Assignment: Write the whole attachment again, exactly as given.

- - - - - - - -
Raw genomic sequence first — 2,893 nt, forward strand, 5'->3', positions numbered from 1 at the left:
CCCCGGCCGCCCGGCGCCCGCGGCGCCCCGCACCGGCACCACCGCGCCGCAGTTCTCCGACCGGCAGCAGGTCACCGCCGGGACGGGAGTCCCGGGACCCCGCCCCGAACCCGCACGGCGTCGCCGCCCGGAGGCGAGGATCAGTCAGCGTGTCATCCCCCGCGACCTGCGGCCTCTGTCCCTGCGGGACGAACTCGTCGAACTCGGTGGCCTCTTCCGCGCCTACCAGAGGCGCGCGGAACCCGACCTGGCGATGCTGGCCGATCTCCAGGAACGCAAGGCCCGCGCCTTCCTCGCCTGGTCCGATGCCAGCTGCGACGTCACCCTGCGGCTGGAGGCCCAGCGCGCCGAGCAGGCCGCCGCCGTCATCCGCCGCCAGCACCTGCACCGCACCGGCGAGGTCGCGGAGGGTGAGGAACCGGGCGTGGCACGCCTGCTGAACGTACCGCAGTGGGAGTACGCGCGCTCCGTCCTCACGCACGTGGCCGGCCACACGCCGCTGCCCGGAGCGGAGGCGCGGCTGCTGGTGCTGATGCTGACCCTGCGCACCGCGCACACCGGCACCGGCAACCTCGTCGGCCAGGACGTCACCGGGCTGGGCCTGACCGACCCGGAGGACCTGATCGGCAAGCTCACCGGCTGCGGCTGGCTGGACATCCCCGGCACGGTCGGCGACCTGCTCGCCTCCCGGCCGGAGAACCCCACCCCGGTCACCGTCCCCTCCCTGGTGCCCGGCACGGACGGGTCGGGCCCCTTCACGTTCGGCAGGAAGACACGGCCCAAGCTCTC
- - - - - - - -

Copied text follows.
Raw genomic sequence first — 2,893 nt, forward strand, 5'->3', positions numbered from 1 at the left:
CCCCGGCCGCCCGGCGCCCGCGGCGCCCCGCACCGGCACCACCGCGCCGCAGTTCTCCGACCGGCAGCAGGTCACCGCCGGGACGGGAGTCCCGGGACCCCGCCCCGAACCCGCACGGCGTCGCCGCCCGGAGGCGAGGATCAGTCAGCGTGTCATCCCCCGCGACCTGCGGCCTCTGTCCCTGCGGGACGAACTCGTCGAACTCGGTGGCCTCTTCCGCGCCTACCAGAGGCGCGCGGAACCCGACCTGGCGATGCTGGCCGATCTCCAGGAACGCAAGGCCCGCGCCTTCCTCGCCTGGTCCGATGCCAGCTGCGACGTCACCCTGCGGCTGGAGGCCCAGCGCGCCGAGCAGGCCGCCGCCGTCATCCGCCGCCAGCACCTGCACCGCACCGGCGAGGTCGCGGAGGGTGAGGAACCGGGCGTGGCACGCCTGCTGAACGTACCGCAGTGGGAGTACGCGCGCTCCGTCCTCACGCACGTGGCCGGCCACACGCCGCTGCCCGGAGCGGAGGCGCGGCTGCTGGTGCTGATGCTGACCCTGCGCACCGCGCACACCGGCACCGGCAACCTCGTCGGCCAGGACGTCACCGGGCTGGGCCTGACCGACCCGGAGGACCTGATCGGCAAGCTCACCGGCTGCGGCTGGCTGGACATCCCCGGCACGGTCGGCGACCTGCTCGCCTCCCGGCCGGAGAACCCCACCCCGGTCACCGTCCCCTCCCTGGTGCCCGGCACGGACGGGTCGGGCCCCTTCACGTTCGGCAGGAAGACACGGCCCAAGCTCTC